This process is called "forcing" flowering branches.

By Sara Dickinson
July 09, 2020
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Getty / Philipp Dase / EyeEm

Believe it or not, you can harvest cherry tree branches and get them to bloom indoors. The process is called "forcing," and it allows you to create stunning arrangements that speak to the early days of spring. We asked Emily Jackson, Operations Manager at My Gardener LLC, to walk us through the process of cutting branches the right way so that they'll burst into blossom inside. "This is relatively easy to do with some patience and a little gumption," she says.

Time Your Cut Right

According to Jackson, the very first thing you want to think about is timing. "Don't cut before January 1, or if the year is warm year, mid-January," she says. "You can also take cuttings later, into early March, but you may not get as many blossoms."

Know Where to Cut

Before you make the cut, make sure the branch you are taking off is towards the back of the tree or in a crowded area. "To keep your plant healthy and looking like it should, choose a spot where you can take a branch without noticeably altering the shape of the tree," Jackson suggests. You'll want to choose branches with a lot of flower buds. If you can't differentiate between the leaf buds and the flower buds, which will be bigger, she recommends cutting into it to see what's forming inside.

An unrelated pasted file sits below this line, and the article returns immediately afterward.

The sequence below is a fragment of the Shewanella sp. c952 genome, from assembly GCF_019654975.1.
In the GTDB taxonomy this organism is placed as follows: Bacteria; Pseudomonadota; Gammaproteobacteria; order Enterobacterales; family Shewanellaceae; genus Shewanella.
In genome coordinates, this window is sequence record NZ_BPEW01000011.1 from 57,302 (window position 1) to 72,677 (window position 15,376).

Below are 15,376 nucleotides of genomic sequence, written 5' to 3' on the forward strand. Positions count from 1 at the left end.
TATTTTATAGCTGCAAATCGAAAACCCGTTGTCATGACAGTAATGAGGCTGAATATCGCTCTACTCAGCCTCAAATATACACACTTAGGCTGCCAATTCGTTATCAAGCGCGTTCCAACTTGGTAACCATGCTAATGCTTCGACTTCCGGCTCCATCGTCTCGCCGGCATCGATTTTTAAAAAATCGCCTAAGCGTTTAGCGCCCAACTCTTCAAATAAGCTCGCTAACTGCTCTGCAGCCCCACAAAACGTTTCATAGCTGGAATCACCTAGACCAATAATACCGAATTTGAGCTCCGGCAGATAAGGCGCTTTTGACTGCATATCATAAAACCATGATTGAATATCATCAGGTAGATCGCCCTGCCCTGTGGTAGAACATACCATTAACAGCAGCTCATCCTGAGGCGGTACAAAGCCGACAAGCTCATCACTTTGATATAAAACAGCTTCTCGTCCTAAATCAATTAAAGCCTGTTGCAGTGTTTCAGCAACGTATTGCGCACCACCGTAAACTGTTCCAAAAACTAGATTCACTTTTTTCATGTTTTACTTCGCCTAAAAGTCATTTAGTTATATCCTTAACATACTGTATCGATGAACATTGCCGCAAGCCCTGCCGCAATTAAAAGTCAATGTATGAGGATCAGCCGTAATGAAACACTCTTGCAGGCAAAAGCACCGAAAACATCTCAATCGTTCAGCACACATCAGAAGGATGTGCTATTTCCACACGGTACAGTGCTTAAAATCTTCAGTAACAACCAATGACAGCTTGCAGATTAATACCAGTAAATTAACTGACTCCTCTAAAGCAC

Be Precise

To make your cut, use clean, sharp pruners. Make a diagonal cut at the bottom of the stem where it joins the branch. "Don't leave long stubs or tear the branch," Jackson explains, "and for the best results, choose a sunny afternoon with warmer temperatures." After you remove your branch, make two crossed slits into the bottom of each stem and place them in water as soon as you can. "You'll want to keep them really moist for the first few days, either by regularly misting them or by putting them in a plastic bag away from sunlight," she notes. Her best tip? Put your branches in water in your bathtub and leave them there overnight.

Keep Branches Moist

The final step to ensuring your cherry tree branches will blossom indoors is keeping them in clean water and misting them often—better yet, keep a humidifier nearby. Leave them in a cool, bright area and wait for the bud to change color, which will happen before they open. "It takes about a month of care and babying, but it's so worth it to see and smell the beauty of spring even a tiny bit earlier!" Jackson says.

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